After a litany of own goals that led to a crash in its approval ratings from women, the government has doubled down with a ludicrously ham-fisted suite of consent education videos, targeted at year 10 to 12 students.
It’s quite a challenge to get so much so wrong on consent and respectful relationships, but it appears this is one challenge the Morrison government is well able to meet.
The list of failures is long and would be hilarious if this wasn’t so serious.
- A boy aiming a speargun into the distance as he sits next to a fearful girl
- Another boy lifting weights next to a slim girl standing passively in a weight-loss machine
- Drawing a deeply insulting equivalence between rape and eating tacos
- Coyly avoiding any mention of sex, as if 16 to 18-year-olds might never have heard of it
- Not even addressing the concept of consent with students until they’re in year 10, contrary to the advice of almost every expert in the country
- Disrespectful relationships explained by showing a mean girl smearing a milkshake over the face of a poor, hapless white boy, ignoring all the evidence that shows violence is overwhelmingly committed by men against women
- A disturbing emphasis on fixing or staying in a relationship (despite the milkshake disrespect) because she’s pretty and has wavy hair and kisses
- Relating to the youngsters with pinball machines and badminton
- Videos with sets that look like Play School leftovers
- The voiceover for the video in the technology section for year 10 to 12 students that sounds like it was recorded for the Play School demographic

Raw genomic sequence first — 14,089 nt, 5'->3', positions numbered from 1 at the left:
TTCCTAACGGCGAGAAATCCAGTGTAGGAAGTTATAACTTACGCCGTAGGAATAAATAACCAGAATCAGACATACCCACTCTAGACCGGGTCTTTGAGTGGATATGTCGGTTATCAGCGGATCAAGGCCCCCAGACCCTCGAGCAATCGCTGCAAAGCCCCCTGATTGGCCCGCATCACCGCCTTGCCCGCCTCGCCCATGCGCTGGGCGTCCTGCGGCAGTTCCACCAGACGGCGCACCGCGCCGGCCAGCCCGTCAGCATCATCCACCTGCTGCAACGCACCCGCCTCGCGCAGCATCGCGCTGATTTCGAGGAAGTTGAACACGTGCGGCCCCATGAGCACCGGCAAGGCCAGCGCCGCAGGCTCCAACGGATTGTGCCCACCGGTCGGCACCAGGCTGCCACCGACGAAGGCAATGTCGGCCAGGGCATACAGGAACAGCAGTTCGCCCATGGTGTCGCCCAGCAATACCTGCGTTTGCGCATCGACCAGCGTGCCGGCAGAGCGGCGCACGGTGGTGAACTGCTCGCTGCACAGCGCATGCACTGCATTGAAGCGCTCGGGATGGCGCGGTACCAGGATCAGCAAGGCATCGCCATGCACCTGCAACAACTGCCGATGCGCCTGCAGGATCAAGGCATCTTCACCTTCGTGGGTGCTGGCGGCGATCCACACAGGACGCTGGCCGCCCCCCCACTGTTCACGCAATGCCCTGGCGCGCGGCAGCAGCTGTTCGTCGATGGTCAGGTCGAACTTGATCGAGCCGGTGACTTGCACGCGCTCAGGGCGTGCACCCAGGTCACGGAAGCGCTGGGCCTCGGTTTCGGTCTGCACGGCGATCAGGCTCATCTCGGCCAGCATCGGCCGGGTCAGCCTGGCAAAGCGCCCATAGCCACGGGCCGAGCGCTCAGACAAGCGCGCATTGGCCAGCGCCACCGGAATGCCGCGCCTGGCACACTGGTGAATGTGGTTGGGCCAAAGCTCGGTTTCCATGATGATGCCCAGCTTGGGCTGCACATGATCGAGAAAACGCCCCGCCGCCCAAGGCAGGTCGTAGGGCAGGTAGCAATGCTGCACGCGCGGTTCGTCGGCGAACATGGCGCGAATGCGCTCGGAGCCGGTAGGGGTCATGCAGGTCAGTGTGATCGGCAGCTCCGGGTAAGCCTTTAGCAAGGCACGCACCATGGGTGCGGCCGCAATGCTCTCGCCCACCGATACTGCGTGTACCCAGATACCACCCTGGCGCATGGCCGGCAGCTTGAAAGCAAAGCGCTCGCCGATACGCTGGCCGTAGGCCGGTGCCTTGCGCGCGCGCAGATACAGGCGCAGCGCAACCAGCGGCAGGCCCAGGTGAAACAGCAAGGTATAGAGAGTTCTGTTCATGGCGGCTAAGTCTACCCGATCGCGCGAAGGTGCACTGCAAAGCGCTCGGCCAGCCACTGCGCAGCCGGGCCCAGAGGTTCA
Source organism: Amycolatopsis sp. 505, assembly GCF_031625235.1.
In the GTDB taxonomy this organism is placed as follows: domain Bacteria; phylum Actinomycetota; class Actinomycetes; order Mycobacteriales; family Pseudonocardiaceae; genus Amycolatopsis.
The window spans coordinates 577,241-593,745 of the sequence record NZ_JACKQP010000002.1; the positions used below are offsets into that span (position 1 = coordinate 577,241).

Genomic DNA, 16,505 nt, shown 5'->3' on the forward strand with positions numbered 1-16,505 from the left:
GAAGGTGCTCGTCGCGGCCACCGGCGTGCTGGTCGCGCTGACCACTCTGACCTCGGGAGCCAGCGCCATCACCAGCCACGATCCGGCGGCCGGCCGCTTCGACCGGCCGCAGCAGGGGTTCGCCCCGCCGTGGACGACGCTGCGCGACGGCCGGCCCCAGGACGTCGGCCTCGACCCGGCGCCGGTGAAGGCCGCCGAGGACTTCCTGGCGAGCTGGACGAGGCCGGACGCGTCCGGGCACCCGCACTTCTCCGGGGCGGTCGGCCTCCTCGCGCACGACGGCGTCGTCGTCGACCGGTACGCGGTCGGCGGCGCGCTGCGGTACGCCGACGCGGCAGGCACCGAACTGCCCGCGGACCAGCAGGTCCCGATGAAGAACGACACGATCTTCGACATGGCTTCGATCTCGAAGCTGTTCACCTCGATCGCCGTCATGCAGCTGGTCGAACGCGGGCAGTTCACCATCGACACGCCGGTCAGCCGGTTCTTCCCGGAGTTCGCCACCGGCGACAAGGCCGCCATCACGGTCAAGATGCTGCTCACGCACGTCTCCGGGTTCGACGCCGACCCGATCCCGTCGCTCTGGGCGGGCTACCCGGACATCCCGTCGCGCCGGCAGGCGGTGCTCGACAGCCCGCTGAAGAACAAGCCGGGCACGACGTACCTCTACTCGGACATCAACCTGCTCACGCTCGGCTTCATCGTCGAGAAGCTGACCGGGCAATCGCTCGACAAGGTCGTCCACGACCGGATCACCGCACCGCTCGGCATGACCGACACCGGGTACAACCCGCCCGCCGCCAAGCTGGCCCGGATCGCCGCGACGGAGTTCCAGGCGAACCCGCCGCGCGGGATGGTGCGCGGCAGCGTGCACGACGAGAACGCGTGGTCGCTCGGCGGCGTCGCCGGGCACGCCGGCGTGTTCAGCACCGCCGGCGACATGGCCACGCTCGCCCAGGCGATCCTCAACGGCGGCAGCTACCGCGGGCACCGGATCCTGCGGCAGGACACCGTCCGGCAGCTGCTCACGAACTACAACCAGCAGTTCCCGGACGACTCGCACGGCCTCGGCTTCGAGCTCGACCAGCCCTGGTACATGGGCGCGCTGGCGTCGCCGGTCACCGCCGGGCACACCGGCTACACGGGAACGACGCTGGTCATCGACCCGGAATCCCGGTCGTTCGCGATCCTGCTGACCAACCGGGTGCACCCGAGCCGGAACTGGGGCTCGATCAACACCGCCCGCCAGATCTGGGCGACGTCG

- Commissioning a grandad-professor-from-the-1950s type to do the voiceover about sex and rape – without ever actually mentioning sex or rape
- The video called “Kiss”, about girls being the conflicted gatekeepers of sex, while boys pursue sex with no conflict or questions.
And that is far from a complete list.
If you follow the links through The Good Society’s website, you . . . end up on a site called Fight the New Drug.
FTND is a US-based public charity, which claims to have no religious affiliation, despite all its founding members being Mormon and as The Atlantic’s James Hamblin notes, “its facts rely on claims from Mormon author Donald Hilton’s He Restoreth My Soul: Understanding and Breaking the Chemical and Spiritual Chains of Pornography through the Atonement of Jesus Christ.”
This is not the only American link. The videos have a strangely American slant.